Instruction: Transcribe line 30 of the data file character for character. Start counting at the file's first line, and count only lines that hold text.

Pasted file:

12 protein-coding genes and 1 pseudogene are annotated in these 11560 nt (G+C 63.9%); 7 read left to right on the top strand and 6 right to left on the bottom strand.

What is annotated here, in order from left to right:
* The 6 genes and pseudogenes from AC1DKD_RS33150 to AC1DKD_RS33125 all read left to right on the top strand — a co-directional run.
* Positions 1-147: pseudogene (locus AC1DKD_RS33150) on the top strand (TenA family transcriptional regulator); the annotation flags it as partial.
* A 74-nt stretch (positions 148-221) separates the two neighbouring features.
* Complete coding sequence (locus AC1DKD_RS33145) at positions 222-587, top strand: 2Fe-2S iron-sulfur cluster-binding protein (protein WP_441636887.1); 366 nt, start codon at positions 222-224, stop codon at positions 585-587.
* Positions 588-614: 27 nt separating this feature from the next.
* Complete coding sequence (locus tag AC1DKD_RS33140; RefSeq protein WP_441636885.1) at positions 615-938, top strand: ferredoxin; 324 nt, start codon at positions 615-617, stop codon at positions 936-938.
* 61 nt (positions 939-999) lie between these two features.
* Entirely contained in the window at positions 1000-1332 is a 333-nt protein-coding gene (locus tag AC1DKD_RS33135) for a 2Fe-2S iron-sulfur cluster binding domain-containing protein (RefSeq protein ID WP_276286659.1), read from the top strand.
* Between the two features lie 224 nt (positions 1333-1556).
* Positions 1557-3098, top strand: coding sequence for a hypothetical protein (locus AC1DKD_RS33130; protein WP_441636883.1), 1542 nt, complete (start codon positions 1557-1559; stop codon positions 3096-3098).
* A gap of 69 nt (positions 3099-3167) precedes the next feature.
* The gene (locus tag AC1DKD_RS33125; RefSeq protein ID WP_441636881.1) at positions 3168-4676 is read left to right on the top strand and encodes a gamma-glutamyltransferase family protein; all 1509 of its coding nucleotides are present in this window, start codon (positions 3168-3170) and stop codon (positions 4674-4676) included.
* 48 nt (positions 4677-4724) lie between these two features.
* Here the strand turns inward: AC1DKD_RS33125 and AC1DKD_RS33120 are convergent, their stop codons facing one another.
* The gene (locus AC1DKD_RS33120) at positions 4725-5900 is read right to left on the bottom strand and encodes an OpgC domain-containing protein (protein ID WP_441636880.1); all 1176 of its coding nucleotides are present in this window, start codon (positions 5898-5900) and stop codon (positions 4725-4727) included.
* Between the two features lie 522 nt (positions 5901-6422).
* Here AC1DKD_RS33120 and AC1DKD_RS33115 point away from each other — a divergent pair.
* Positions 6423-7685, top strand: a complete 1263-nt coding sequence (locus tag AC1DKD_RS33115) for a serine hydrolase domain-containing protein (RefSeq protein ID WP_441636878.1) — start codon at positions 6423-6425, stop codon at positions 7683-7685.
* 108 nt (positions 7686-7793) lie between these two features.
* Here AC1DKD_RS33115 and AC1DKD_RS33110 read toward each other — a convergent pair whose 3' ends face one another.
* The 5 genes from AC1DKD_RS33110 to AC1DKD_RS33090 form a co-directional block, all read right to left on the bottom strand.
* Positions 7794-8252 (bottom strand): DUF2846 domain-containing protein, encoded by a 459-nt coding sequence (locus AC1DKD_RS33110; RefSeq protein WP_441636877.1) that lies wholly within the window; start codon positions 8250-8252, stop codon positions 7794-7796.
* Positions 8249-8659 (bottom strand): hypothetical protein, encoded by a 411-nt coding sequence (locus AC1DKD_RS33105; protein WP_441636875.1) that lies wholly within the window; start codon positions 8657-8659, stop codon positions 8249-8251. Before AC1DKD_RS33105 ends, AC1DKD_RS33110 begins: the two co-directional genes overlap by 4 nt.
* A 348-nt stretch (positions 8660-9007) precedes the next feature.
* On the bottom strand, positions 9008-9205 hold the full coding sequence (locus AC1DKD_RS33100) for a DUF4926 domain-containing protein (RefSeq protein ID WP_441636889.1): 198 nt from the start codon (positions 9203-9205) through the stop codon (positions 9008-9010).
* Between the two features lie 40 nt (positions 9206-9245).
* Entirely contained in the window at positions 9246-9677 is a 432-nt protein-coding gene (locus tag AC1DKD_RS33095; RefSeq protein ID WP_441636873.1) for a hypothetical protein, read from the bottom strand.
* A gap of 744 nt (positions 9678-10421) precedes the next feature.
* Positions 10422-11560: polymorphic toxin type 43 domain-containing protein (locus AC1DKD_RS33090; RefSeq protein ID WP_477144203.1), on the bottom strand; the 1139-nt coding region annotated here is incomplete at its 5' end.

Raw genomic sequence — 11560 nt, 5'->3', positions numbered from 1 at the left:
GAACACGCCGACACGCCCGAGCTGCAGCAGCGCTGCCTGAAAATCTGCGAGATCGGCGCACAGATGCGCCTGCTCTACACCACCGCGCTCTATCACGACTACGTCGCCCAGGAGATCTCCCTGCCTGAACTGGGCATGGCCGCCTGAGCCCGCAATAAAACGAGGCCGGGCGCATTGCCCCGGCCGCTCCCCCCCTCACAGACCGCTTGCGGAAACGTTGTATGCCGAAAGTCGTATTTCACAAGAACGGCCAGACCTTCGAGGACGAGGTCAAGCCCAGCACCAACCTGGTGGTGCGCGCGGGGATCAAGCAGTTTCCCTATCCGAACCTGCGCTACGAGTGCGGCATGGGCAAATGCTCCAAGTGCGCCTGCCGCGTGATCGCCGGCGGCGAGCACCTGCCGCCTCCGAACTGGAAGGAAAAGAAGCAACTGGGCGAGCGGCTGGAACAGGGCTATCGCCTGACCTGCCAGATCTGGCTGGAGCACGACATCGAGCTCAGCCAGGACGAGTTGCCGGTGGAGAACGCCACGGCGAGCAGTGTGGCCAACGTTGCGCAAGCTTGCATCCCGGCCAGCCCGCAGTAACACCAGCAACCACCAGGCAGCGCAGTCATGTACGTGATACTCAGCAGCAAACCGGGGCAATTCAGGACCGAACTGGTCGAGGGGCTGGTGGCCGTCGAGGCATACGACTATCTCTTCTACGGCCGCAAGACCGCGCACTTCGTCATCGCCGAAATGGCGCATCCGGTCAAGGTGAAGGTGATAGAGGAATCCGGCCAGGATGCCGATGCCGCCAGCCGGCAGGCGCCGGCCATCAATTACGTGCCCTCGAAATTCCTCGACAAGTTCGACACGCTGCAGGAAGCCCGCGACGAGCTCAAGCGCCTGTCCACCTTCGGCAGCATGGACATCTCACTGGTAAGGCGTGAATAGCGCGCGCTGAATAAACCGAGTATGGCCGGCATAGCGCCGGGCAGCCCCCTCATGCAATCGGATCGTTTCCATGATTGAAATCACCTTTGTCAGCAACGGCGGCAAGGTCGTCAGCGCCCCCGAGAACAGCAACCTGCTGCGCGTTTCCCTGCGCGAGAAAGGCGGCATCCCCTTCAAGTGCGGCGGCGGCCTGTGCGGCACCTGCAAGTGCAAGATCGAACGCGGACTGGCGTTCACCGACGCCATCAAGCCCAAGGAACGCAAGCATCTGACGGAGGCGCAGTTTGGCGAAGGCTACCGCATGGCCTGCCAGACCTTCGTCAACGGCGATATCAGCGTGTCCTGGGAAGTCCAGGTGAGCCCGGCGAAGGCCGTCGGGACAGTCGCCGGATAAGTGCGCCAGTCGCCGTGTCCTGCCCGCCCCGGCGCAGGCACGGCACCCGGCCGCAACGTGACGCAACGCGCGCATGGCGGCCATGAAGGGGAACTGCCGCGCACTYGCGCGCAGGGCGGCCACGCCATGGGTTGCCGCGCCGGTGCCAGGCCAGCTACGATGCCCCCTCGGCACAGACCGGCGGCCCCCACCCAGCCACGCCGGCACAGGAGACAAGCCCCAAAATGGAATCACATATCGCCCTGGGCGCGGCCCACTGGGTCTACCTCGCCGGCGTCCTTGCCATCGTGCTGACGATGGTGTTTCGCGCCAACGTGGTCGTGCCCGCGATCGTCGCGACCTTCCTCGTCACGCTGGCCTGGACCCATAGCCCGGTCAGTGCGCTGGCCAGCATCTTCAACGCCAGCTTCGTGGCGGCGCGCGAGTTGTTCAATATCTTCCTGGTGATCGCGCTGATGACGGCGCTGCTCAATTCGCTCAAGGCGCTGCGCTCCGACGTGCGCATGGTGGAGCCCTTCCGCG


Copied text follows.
* A gap of 744 nt (positions 9678-10421) precedes the next feature.